As part of the response to the disaster caused by Typhoon Haiyan (Yolanda), the strongest typhoon ever to make landfall in the Philippines, the Philippine Red Cross in partnership with American Red Cross implemented Tindog Tabang Leyteño, a 3-year recovery project. The project covers 4 municipalities and 23 barangays. The main goal of the project is to contribute to building safe and resilient communities by identifying and addressing various factors that will help people sustainably rebuild their lives, livelihoods, and assets while ensuring that future climate, environmental, and disaster risks are addressed or minimized.
Unmanned Aerial Vehicles (UAVs), also known as Remotely Piloted Aircraft Systems (RPAS) or drones, are increasingly used for humanitarian purposes. In May 2017, we leveraged drones for comprehensive aerial imagery collection to support the recovery program. High-resolution aerial imagery is a valuable resource when creating value-add information products for response, planning, monitoring, and resilience building activities.
Coordination and legal aspects
When flying drones, it is important to comply with regulations, conduct activities professionally, and operate safely. Failing to do so could result in backlash against the future utilization of the technology. An FAA certified remote pilot from the American Red Cross GIS team as well as a volunteer that is certified were present for the project activities. During planning stages, we talked through the activities with the Philippine Red Cross. Then we communicated with all the local authorities to obtain their approvals. We then obtained all necessary authorizations from the Civil Aviation Authority of the Philippines (CAAP). Preparation for the trip was a several month process!
We took two fixed-wing drones, an Event 38 E384 and a Tuffwing UAV Mapper, as well as a small quadcopter, a DJI Mavic Pro. Due to some technical challenges, and difficulties finding suitably large and clear areas for landing the fixed-wing drones, almost all our mapping ended up being with the Mavic. Because we had two pilots we ended up procuring a second Mavic after the first week to double our coverage speed.
Ground control points
We tested using ground controls points (GCPs) in Barangay Marasbaras. We had 12 large fabric markers with distinct patterns that we placed around the area before collecting imagery. By using handheld Garmin GPS units’ waypoint averaging functionality, we could determine more accurate latitude and longitude coordinates for the markers which were then used after image processing to adjust and improve the accuracy of the final map products.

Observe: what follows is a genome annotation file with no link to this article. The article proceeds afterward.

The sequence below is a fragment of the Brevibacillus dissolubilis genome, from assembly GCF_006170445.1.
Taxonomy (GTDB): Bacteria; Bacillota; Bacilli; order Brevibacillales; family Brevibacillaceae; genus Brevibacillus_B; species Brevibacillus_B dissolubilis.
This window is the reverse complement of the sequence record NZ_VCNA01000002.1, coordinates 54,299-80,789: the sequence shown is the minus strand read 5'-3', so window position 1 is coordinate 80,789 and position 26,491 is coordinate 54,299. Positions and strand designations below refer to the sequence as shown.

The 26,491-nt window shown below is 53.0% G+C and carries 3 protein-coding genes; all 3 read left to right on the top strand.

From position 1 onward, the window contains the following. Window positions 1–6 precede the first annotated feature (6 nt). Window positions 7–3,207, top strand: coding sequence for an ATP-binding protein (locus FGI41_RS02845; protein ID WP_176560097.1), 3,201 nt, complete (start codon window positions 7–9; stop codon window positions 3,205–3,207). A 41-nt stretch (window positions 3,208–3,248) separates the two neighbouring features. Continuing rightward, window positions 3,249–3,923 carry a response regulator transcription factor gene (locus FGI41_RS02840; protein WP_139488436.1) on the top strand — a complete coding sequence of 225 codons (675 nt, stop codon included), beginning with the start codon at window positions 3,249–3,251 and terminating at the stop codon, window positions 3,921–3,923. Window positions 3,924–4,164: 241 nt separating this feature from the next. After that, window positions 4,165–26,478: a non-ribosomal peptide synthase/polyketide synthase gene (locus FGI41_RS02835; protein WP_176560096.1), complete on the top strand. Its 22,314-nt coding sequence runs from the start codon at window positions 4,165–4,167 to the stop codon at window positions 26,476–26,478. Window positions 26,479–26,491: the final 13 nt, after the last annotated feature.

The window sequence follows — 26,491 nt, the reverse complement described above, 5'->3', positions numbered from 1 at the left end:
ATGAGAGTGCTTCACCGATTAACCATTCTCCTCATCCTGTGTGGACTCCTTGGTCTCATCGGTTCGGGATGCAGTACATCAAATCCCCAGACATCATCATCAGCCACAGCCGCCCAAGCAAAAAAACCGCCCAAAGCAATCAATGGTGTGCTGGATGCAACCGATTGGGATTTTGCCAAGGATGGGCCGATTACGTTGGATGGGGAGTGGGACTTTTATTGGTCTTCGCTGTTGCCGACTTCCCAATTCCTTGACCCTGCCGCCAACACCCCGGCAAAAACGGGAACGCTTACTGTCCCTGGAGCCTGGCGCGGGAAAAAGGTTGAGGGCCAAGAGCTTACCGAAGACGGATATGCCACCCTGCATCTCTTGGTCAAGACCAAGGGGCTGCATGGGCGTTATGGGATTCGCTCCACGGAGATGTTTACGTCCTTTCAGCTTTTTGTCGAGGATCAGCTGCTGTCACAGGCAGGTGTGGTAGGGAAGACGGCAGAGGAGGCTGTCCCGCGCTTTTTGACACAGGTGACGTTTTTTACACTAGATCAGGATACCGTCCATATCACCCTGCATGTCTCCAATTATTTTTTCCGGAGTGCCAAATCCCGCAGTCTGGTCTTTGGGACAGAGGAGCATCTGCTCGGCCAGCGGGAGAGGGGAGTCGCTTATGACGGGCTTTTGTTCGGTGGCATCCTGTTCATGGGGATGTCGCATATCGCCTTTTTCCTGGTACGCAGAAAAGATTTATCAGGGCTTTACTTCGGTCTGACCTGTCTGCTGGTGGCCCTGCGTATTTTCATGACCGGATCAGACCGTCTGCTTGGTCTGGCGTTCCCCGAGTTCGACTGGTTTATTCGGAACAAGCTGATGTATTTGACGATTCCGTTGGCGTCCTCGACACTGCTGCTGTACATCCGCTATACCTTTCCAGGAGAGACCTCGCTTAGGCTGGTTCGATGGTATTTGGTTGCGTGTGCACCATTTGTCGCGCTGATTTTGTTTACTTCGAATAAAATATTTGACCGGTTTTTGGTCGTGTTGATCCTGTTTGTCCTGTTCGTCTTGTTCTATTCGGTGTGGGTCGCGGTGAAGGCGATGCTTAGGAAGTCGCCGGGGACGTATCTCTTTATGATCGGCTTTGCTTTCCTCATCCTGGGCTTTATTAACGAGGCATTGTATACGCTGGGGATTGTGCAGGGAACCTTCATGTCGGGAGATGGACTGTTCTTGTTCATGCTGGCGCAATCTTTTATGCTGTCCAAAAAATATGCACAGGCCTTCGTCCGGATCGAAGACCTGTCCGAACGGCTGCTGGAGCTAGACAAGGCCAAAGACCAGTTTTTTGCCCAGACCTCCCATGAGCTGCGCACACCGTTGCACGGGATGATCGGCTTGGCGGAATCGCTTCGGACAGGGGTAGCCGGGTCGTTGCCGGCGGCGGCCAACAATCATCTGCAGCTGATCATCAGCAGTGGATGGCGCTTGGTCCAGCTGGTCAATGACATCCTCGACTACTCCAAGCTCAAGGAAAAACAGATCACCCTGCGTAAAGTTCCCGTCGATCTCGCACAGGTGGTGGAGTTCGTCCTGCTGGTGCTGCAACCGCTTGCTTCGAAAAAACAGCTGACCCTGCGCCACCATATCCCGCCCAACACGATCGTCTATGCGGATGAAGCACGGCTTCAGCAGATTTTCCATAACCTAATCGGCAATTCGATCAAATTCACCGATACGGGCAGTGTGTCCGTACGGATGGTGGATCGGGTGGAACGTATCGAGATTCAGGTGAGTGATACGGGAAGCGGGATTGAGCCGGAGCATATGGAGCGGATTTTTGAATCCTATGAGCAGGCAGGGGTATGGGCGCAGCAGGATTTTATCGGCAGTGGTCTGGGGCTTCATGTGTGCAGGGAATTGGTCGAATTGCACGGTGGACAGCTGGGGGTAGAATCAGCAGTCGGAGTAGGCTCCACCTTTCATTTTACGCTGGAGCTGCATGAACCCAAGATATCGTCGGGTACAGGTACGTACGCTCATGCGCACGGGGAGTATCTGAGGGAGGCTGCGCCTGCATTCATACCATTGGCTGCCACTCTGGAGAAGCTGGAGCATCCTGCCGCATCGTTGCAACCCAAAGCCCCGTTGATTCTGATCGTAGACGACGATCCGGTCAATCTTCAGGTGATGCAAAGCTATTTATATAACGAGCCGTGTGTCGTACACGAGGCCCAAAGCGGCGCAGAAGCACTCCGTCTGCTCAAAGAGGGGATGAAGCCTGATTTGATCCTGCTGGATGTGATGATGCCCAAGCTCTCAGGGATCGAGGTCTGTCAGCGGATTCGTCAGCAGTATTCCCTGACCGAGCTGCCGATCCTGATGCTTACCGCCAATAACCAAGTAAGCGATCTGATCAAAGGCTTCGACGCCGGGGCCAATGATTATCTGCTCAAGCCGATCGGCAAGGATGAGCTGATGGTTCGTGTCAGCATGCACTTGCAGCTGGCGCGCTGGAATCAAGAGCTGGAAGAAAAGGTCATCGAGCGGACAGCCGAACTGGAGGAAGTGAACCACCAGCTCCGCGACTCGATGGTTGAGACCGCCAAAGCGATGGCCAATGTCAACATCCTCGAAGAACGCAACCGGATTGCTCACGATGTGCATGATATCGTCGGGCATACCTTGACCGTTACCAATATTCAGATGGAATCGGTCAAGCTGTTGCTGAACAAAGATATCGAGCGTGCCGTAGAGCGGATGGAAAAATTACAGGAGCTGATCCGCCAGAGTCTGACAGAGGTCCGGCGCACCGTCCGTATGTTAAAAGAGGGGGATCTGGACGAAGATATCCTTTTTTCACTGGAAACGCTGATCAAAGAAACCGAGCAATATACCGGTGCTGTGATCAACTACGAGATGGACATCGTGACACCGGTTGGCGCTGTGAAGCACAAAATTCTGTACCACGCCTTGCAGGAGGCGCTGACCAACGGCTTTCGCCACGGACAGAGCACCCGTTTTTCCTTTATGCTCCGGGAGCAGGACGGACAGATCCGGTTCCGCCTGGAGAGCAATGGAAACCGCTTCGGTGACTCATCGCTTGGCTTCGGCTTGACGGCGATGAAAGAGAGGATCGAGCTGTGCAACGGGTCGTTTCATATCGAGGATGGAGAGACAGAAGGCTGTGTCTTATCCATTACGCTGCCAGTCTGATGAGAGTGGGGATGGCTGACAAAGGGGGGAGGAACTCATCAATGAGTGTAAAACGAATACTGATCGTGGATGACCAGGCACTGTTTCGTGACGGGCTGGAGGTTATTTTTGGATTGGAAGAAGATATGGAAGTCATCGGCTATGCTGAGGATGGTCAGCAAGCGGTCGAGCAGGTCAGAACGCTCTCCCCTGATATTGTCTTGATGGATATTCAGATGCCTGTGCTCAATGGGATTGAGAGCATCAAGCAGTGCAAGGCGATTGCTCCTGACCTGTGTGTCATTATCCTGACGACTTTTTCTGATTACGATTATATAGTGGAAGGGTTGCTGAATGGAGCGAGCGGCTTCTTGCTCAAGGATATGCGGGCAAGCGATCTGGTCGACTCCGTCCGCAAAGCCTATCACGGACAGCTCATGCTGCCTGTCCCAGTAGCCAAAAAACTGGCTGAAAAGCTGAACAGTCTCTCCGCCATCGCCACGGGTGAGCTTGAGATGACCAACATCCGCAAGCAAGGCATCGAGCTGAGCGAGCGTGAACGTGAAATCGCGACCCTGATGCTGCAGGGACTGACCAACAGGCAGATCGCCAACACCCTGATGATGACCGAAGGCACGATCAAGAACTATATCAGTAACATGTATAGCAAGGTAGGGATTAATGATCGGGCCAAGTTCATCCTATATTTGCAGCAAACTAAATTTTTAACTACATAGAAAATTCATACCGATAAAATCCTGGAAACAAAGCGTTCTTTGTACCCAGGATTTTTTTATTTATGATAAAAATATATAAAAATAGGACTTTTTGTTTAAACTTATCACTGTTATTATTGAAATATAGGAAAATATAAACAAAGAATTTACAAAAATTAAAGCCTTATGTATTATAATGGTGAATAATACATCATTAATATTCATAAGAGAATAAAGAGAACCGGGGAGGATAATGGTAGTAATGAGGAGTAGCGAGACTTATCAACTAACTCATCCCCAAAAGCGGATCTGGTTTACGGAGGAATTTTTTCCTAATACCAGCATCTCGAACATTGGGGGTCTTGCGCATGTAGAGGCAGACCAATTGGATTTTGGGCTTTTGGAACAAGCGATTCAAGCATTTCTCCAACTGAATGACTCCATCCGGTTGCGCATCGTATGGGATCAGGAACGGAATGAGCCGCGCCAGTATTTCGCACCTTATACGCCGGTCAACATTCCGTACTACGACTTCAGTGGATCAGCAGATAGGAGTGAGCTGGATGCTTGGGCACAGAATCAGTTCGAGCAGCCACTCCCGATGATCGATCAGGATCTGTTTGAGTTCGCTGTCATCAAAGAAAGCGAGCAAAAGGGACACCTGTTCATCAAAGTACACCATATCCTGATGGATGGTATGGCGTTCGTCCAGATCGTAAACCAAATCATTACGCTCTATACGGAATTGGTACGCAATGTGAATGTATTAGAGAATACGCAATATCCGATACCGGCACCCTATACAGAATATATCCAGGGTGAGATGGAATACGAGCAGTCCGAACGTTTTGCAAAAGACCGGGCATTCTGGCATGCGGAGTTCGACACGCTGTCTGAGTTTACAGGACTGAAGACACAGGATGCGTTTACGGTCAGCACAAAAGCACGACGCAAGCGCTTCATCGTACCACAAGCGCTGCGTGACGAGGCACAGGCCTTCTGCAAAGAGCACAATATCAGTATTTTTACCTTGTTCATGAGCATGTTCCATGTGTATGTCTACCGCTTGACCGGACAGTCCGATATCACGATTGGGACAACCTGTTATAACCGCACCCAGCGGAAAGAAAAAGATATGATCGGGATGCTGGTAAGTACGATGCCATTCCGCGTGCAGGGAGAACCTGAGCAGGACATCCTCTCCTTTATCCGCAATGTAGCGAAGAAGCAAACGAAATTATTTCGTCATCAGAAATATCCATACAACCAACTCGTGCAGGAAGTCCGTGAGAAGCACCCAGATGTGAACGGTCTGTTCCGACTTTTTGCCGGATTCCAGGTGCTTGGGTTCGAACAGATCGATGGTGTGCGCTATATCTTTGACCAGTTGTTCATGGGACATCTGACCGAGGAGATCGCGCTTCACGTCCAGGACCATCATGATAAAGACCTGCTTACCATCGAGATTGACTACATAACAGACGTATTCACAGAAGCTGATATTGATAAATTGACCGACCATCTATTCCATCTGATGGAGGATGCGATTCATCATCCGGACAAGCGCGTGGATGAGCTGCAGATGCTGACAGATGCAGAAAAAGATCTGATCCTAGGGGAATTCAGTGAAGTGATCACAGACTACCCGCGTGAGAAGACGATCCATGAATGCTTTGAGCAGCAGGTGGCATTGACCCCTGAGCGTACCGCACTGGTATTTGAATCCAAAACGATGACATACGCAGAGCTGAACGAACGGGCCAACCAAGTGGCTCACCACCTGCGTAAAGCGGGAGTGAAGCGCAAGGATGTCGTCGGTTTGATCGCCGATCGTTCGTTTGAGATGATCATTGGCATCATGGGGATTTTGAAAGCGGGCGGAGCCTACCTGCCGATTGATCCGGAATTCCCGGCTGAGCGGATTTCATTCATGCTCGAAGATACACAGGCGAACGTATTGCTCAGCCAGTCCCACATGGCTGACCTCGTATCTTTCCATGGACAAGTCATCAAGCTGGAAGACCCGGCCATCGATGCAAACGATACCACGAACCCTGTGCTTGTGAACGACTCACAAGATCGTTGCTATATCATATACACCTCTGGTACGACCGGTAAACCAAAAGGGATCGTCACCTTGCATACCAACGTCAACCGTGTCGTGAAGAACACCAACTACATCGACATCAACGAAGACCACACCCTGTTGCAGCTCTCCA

As we travelled between barangays and walked around the areas, we used a variety of cameras to collect street-level imagery. The geotagged images collected with Sony action cameras, 360o cameras, and smart-phones were then uploaded to Mapillary where they became part of an ever-growing, community built collection of openly licensed street-level images for the world. The images can provide valuable insights; it is possible to observe signage, the condition of buildings, and other aspects of the environment not visible in vertical aerial/satellite imagery. They allow anyone to #MapillaryExplore.
To process aerial drone imagery, we use an open-source toolkit called OpenDroneMap (ODM). ODM can combine the series of images captured during flight(s) over an area of interest into a single georeferenced image file that can be used for GIS purposes. We can perform this process in offline environments, having incorporated ODM into the set of software tools that we can run on a POSM portable server. POSM runs on a small piece of hardware that is plugged into a power source and broadcasts a local wifi signal in order to connect devices. When connected to POSM, users can access several pieces of software, such as ODM and other mapping tools, that are normally cloud-based and require an internet connection.
OpenAerialMap (OAM) is a repository of openly licensed imagery and map layer services. We uploaded all the processed imagery to OAM so that it would be easily available for us, and others, to access and use.
OSM in the Philippines
There is a strong OSM-PH community and OSM is increasingly considered a useful source of geographic data in the Philippines. The Philippines government has recognized the strengths of OSM and its importance in creating “more accurate street-level risk analysis maps for the Philippines. This in turn will be used in improving disaster management before, during, and after emergencies” (source).
Humanitarian OpenStreetMap Team (HOT) Tasking Manager
To coordinate the digital volunteers helping to trace the project areas we used the Humanitarian OpenStreetMap Team (HOT) Tasking Manager to divide each barangay up into a grid of tasks to be systematically traced and then validated by a skilled mapper.
The drone imagery, and the Mapillary images as well, proved useful for detailed, up-to-date tracing of map features into OSM. The improvements over what was possible using only satellite imagery are striking!
We made all the imagery outputs available through OAM and Mapillary. We’ve also made the raw datasets of aerial imagery available with the intent that they can be used for purposes such as test datasets for the development of tools like ODM. You can check out the imagery in this web viewer. The outputs will be shared with the communities and local government. The American Red Cross will continue to work with the Philippines Red Cross to utilize the data and think about future use of drones. We will continue to share and progress with our learning, and hopefully fly again soon!